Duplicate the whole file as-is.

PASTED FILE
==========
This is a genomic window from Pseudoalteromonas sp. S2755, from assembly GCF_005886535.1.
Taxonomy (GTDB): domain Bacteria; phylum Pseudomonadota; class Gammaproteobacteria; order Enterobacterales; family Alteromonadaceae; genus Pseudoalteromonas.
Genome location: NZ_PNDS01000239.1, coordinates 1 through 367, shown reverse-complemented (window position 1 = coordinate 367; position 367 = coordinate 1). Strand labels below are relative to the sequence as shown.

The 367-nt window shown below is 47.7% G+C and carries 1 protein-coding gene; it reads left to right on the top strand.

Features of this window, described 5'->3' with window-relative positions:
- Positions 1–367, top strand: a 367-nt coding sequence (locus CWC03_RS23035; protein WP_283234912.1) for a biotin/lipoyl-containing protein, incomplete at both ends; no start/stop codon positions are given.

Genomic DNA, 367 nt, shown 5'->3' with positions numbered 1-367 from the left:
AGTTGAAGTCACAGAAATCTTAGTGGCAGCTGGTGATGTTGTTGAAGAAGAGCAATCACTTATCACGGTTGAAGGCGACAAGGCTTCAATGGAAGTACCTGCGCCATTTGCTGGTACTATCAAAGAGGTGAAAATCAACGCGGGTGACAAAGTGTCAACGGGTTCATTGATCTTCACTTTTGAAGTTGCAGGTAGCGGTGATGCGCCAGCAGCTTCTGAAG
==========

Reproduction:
This is a genomic window from Pseudoalteromonas sp. S2755, from assembly GCF_005886535.1.
Taxonomy (GTDB): domain Bacteria; phylum Pseudomonadota; class Gammaproteobacteria; order Enterobacterales; family Alteromonadaceae; genus Pseudoalteromonas.
Genome location: NZ_PNDS01000239.1, coordinates 1 through 367, shown reverse-complemented (window position 1 = coordinate 367; position 367 = coordinate 1). Strand labels below are relative to the sequence as shown.

The 367-nt window shown below is 47.7% G+C and carries 1 protein-coding gene; it reads left to right on the top strand.

Features of this window, described 5'->3' with window-relative positions:
- Positions 1–367, top strand: a 367-nt coding sequence (locus CWC03_RS23035; protein WP_283234912.1) for a biotin/lipoyl-containing protein, incomplete at both ends; no start/stop codon positions are given.

Genomic DNA, 367 nt, shown 5'->3' with positions numbered 1-367 from the left:
AGTTGAAGTCACAGAAATCTTAGTGGCAGCTGGTGATGTTGTTGAAGAAGAGCAATCACTTATCACGGTTGAAGGCGACAAGGCTTCAATGGAAGTACCTGCGCCATTTGCTGGTACTATCAAAGAGGTGAAAATCAACGCGGGTGACAAAGTGTCAACGGGTTCATTGATCTTCACTTTTGAAGTTGCAGGTAGCGGTGATGCGCCAGCAGCTTCTGAAG